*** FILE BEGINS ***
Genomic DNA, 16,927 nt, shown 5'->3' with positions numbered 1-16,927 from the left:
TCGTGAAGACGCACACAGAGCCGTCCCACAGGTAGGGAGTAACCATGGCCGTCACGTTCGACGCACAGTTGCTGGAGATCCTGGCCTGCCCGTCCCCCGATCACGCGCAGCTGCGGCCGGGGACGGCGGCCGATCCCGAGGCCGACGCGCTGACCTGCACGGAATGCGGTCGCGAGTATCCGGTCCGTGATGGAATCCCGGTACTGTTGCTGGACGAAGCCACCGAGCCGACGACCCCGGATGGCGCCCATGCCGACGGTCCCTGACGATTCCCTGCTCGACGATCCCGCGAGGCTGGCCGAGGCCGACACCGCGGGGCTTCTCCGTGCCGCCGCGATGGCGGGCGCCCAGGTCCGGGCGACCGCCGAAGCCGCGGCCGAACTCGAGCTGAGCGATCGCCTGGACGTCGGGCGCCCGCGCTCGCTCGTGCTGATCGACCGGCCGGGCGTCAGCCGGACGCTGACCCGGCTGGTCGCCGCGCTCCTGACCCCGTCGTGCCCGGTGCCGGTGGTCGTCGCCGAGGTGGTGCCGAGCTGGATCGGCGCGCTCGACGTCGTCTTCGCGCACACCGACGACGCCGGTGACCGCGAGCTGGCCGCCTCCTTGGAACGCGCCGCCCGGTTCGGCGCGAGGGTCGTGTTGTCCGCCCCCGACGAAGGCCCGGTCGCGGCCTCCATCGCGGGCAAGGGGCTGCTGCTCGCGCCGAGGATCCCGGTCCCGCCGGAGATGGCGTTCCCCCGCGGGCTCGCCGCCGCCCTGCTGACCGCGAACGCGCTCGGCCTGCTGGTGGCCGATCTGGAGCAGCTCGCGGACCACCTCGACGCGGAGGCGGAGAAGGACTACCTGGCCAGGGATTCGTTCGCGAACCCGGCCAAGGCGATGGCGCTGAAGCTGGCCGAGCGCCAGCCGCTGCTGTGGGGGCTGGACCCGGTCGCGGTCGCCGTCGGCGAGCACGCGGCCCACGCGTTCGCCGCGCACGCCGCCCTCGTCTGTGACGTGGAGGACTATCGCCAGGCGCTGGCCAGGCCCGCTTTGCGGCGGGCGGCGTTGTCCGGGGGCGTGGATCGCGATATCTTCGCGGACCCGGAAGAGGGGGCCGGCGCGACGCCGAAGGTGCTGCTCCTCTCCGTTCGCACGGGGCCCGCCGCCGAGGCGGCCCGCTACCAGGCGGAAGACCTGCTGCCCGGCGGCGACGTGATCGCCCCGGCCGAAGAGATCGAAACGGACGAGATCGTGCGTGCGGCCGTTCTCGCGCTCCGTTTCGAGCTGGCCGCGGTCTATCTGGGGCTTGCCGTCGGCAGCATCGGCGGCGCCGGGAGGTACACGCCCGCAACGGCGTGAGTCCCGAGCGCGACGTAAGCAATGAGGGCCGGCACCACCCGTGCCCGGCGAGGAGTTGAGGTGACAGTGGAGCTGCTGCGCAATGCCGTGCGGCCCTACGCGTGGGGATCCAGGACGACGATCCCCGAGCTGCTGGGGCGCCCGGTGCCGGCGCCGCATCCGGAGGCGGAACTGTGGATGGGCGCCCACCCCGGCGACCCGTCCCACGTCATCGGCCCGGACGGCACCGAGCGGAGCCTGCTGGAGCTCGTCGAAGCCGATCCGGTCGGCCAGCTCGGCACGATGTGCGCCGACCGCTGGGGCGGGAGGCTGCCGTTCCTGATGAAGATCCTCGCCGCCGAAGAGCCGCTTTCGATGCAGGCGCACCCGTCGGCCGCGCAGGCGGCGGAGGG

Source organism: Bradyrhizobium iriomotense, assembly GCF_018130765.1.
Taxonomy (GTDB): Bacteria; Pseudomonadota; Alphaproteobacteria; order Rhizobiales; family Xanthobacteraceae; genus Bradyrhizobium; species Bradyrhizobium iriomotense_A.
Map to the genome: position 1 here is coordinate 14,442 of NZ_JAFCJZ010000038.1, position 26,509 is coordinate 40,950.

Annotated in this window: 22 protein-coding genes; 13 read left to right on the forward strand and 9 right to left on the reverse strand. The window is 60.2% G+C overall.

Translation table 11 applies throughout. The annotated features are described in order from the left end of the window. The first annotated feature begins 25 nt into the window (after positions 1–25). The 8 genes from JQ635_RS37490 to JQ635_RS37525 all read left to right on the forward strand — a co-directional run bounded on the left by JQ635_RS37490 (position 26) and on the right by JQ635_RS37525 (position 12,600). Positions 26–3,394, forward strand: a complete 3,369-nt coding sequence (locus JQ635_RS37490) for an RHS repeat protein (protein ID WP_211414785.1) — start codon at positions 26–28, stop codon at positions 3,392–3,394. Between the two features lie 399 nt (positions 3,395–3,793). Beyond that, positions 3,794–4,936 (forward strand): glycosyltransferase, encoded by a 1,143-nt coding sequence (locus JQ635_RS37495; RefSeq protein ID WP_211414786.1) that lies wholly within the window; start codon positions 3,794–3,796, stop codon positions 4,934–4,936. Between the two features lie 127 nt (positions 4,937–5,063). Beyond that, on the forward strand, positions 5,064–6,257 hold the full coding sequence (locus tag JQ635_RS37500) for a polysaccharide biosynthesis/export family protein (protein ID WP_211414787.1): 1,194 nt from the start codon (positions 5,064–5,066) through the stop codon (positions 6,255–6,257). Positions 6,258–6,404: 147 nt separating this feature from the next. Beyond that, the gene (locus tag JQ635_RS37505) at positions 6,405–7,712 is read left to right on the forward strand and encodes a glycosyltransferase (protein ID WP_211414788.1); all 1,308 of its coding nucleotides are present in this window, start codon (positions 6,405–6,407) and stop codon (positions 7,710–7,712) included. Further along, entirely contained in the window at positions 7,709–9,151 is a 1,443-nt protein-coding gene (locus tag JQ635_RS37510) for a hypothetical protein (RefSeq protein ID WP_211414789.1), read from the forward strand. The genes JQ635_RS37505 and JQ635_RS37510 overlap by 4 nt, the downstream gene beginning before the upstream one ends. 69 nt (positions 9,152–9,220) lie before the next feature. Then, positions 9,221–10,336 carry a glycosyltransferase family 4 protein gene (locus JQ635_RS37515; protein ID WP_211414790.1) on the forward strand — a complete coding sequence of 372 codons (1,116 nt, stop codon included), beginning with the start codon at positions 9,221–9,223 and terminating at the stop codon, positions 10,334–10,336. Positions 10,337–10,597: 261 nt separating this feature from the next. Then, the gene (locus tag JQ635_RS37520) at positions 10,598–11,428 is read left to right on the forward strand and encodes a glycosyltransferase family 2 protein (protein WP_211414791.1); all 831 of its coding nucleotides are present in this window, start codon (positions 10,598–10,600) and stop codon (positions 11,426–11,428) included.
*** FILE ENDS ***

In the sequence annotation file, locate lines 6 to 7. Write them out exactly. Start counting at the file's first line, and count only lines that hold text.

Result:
Annotated in this window: 22 protein-coding genes; 13 read left to right on the forward strand and 9 right to left on the reverse strand. The window is 60.2% G+C overall.

Translation table 11 applies throughout. The annotated features are described in order from the left end of the window. The first annotated feature begins 25 nt into the window (after positions 1–25). The 8 genes from JQ635_RS37490 to JQ635_RS37525 all read left to right on the forward strand — a co-directional run bounded on the left by JQ635_RS37490 (position 26) and on the right by JQ635_RS37525 (position 12,600). Positions 26–3,394, forward strand: a complete 3,369-nt coding sequence (locus JQ635_RS37490) for an RHS repeat protein (protein ID WP_211414785.1) — start codon at positions 26–28, stop codon at positions 3,392–3,394. Between the two features lie 399 nt (positions 3,395–3,793). Beyond that, positions 3,794–4,936 (forward strand): glycosyltransferase, encoded by a 1,143-nt coding sequence (locus JQ635_RS37495; RefSeq protein ID WP_211414786.1) that lies wholly within the window; start codon positions 3,794–3,796, stop codon positions 4,934–4,936. Between the two features lie 127 nt (positions 4,937–5,063). Beyond that, on the forward strand, positions 5,064–6,257 hold the full coding sequence (locus tag JQ635_RS37500) for a polysaccharide biosynthesis/export family protein (protein ID WP_211414787.1): 1,194 nt from the start codon (positions 5,064–5,066) through the stop codon (positions 6,255–6,257). Positions 6,258–6,404: 147 nt separating this feature from the next. Beyond that, the gene (locus tag JQ635_RS37505) at positions 6,405–7,712 is read left to right on the forward strand and encodes a glycosyltransferase (protein ID WP_211414788.1); all 1,308 of its coding nucleotides are present in this window, start codon (positions 6,405–6,407) and stop codon (positions 7,710–7,712) included. Further along, entirely contained in the window at positions 7,709–9,151 is a 1,443-nt protein-coding gene (locus tag JQ635_RS37510) for a hypothetical protein (RefSeq protein ID WP_211414789.1), read from the forward strand. The genes JQ635_RS37505 and JQ635_RS37510 overlap by 4 nt, the downstream gene beginning before the upstream one ends. 69 nt (positions 9,152–9,220) lie before the next feature. Then, positions 9,221–10,336 carry a glycosyltransferase family 4 protein gene (locus JQ635_RS37515; protein ID WP_211414790.1) on the forward strand — a complete coding sequence of 372 codons (1,116 nt, stop codon included), beginning with the start codon at positions 9,221–9,223 and terminating at the stop codon, positions 10,334–10,336. Positions 10,337–10,597: 261 nt separating this feature from the next. Then, the gene (locus tag JQ635_RS37520) at positions 10,598–11,428 is read left to right on the forward strand and encodes a glycosyltransferase family 2 protein (protein WP_211414791.1); all 831 of its coding nucleotides are present in this window, start codon (positions 10,598–10,600) and stop codon (positions 11,426–11,428) included.